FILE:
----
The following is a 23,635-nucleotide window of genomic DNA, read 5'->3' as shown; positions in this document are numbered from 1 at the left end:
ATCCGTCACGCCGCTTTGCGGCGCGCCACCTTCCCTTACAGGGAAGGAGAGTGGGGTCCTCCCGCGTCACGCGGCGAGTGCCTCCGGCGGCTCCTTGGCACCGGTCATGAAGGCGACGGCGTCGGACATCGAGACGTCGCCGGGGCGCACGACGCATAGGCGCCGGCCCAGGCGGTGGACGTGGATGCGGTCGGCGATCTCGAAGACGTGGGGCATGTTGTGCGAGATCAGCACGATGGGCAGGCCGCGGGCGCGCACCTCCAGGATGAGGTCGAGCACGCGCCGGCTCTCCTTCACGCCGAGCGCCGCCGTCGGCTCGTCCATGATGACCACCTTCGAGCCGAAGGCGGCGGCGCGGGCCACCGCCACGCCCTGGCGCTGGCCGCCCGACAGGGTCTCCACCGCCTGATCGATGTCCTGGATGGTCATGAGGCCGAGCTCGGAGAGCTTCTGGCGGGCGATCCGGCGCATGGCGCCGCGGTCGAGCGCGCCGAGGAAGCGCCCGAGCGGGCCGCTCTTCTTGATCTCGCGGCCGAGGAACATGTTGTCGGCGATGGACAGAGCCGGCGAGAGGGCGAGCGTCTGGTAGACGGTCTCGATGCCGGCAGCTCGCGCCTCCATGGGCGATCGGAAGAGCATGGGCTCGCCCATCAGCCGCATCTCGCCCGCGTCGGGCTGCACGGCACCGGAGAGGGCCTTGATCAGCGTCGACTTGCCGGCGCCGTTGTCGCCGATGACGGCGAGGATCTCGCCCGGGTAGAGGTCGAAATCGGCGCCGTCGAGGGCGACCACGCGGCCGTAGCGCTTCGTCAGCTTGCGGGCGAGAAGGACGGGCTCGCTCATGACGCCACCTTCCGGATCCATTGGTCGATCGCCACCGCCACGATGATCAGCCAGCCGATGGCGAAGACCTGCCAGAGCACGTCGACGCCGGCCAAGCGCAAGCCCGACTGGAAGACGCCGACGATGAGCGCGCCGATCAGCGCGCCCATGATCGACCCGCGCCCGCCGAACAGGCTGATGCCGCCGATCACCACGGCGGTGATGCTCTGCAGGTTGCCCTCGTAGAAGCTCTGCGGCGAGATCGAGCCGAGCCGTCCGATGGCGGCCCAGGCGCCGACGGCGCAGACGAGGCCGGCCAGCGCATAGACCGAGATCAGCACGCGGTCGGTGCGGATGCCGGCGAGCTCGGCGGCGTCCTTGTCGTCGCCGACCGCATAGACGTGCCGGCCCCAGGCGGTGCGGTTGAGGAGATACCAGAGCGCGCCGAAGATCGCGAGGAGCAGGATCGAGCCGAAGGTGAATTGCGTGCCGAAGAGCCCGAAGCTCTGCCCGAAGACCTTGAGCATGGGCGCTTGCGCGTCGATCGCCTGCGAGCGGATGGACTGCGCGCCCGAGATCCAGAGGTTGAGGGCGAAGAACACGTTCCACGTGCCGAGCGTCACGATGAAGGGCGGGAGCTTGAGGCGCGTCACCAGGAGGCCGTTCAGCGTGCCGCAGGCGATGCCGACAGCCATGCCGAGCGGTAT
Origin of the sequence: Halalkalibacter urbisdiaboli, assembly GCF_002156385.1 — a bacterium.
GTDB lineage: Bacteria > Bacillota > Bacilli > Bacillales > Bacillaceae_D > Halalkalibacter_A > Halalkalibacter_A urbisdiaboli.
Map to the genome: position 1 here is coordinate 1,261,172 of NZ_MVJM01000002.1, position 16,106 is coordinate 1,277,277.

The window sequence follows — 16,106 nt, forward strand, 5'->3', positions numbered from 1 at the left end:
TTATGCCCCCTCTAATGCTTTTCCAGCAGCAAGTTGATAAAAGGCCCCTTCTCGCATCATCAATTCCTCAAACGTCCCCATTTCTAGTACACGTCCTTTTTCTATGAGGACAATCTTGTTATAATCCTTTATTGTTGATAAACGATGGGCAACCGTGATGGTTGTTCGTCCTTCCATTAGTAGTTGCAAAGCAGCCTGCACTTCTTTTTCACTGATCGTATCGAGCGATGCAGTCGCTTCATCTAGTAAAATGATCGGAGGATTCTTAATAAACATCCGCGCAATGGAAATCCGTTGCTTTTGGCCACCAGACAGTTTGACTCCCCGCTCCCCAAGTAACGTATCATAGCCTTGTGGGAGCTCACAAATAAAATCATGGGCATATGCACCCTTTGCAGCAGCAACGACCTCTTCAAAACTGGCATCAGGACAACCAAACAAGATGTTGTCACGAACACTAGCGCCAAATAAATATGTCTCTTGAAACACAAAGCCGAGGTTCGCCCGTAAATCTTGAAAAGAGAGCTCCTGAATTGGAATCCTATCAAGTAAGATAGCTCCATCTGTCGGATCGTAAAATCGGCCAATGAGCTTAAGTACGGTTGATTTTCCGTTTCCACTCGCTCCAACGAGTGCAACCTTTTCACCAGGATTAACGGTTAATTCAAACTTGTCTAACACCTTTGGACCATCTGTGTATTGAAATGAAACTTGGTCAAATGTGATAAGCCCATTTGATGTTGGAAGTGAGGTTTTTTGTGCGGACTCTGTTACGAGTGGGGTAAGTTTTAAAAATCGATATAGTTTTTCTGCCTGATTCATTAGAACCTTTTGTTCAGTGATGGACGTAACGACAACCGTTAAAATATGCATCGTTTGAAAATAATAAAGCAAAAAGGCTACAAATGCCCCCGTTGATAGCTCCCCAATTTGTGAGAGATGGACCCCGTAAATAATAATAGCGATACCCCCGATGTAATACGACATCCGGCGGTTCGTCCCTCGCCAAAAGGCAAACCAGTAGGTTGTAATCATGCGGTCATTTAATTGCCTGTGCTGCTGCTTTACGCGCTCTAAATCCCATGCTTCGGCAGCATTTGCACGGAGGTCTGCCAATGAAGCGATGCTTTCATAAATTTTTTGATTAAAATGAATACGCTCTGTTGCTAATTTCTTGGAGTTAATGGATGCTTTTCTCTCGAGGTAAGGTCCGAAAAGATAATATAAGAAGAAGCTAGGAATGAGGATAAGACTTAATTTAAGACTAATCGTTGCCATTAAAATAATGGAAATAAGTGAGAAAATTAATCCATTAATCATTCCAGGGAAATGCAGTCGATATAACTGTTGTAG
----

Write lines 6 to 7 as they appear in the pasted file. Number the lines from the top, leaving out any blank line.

The window sequence follows — 16,106 nt, forward strand, 5'->3', positions numbered from 1 at the left end:
TTATGCCCCCTCTAATGCTTTTCCAGCAGCAAGTTGATAAAAGGCCCCTTCTCGCATCATCAATTCCTCAAACGTCCCCATTTCTAGTACACGTCCTTTTTCTATGAGGACAATCTTGTTATAATCCTTTATTGTTGATAAACGATGGGCAACCGTGATGGTTGTTCGTCCTTCCATTAGTAGTTGCAAAGCAGCCTGCACTTCTTTTTCACTGATCGTATCGAGCGATGCAGTCGCTTCATCTAGTAAAATGATCGGAGGATTCTTAATAAACATCCGCGCAATGGAAATCCGTTGCTTTTGGCCACCAGACAGTTTGACTCCCCGCTCCCCAAGTAACGTATCATAGCCTTGTGGGAGCTCACAAATAAAATCATGGGCATATGCACCCTTTGCAGCAGCAACGACCTCTTCAAAACTGGCATCAGGACAACCAAACAAGATGTTGTCACGAACACTAGCGCCAAATAAATATGTCTCTTGAAACACAAAGCCGAGGTTCGCCCGTAAATCTTGAAAAGAGAGCTCCTGAATTGGAATCCTATCAAGTAAGATAGCTCCATCTGTCGGATCGTAAAATCGGCCAATGAGCTTAAGTACGGTTGATTTTCCGTTTCCACTCGCTCCAACGAGTGCAACCTTTTCACCAGGATTAACGGTTAATTCAAACTTGTCTAACACCTTTGGACCATCTGTGTATTGAAATGAAACTTGGTCAAATGTGATAAGCCCATTTGATGTTGGAAGTGAGGTTTTTTGTGCGGACTCTGTTACGAGTGGGGTAAGTTTTAAAAATCGATATAGTTTTTCTGCCTGATTCATTAGAACCTTTTGTTCAGTGATGGACGTAACGACAACCGTTAAAATATGCATCGTTTGAAAATAATAAAGCAAAAAGGCTACAAATGCCCCCGTTGATAGCTCCCCAATTTGTGAGAGATGGACCCCGTAAATAATAATAGCGATACCCCCGATGTAATACGACATCCGGCGGTTCGTCCCTCGCCAAAAGGCAAACCAGTAGGTTGTAATCATGCGGTCATTTAATTGCCTGTGCTGCTGCTTTACGCGCTCTAAATCCCATGCTTCGGCAGCATTTGCACGGAGGTCTGCCAATGAAGCGATGCTTTCATAAATTTTTTGATTAAAATGAATACGCTCTGTTGCTAATTTCTTGGAGTTAATGGATGCTTTTCTCTCGAGGTAAGGTCCGAAAAGATAATATAAGAAGAAGCTAGGAATGAGGATAAGACTTAATTTAAGACTAATCGTTGCCATTAAAATAATGGAAATAAGTGAGAAAATTAATCCATTAATCATTCCAGGGAAATGCAGTCGATATAACTGTTGTAG